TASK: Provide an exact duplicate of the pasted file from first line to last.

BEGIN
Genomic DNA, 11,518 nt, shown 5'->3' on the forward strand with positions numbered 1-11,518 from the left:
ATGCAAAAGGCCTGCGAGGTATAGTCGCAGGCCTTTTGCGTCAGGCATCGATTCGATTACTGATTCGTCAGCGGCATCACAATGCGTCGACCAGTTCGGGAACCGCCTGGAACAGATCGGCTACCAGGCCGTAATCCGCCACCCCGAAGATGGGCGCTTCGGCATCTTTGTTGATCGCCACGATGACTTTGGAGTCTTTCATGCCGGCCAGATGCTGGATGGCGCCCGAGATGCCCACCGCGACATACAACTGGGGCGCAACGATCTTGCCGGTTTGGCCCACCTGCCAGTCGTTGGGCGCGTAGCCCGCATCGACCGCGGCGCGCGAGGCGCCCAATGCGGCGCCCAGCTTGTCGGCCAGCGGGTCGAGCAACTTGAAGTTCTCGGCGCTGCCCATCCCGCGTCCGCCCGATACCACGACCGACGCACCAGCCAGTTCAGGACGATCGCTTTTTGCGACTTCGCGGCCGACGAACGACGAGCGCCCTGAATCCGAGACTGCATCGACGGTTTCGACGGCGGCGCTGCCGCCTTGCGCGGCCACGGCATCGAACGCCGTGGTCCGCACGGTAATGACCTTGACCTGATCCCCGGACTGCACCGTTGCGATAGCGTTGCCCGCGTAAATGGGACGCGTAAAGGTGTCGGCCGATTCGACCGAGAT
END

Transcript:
Genomic DNA, 11,518 nt, shown 5'->3' on the forward strand with positions numbered 1-11,518 from the left:
ATGCAAAAGGCCTGCGAGGTATAGTCGCAGGCCTTTTGCGTCAGGCATCGATTCGATTACTGATTCGTCAGCGGCATCACAATGCGTCGACCAGTTCGGGAACCGCCTGGAACAGATCGGCTACCAGGCCGTAATCCGCCACCCCGAAGATGGGCGCTTCGGCATCTTTGTTGATCGCCACGATGACTTTGGAGTCTTTCATGCCGGCCAGATGCTGGATGGCGCCCGAGATGCCCACCGCGACATACAACTGGGGCGCAACGATCTTGCCGGTTTGGCCCACCTGCCAGTCGTTGGGCGCGTAGCCCGCATCGACCGCGGCGCGCGAGGCGCCCAATGCGGCGCCCAGCTTGTCGGCCAGCGGGTCGAGCAACTTGAAGTTCTCGGCGCTGCCCATCCCGCGTCCGCCCGATACCACGACCGACGCACCAGCCAGTTCAGGACGATCGCTTTTTGCGACTTCGCGGCCGACGAACGACGAGCGCCCTGAATCCGAGACTGCATCGACGGTTTCGACGGCGGCGCTGCCGCCTTGCGCGGCCACGGCATCGAACGCCGTGGTCCGCACGGTAATGACCTTGACCTGATCCCCGGACTGCACCGTTGCGATAGCGTTGCCCGCGTAAATGGGACGCGTAAAGGTGTCGGCCGATTCGACCGAGAT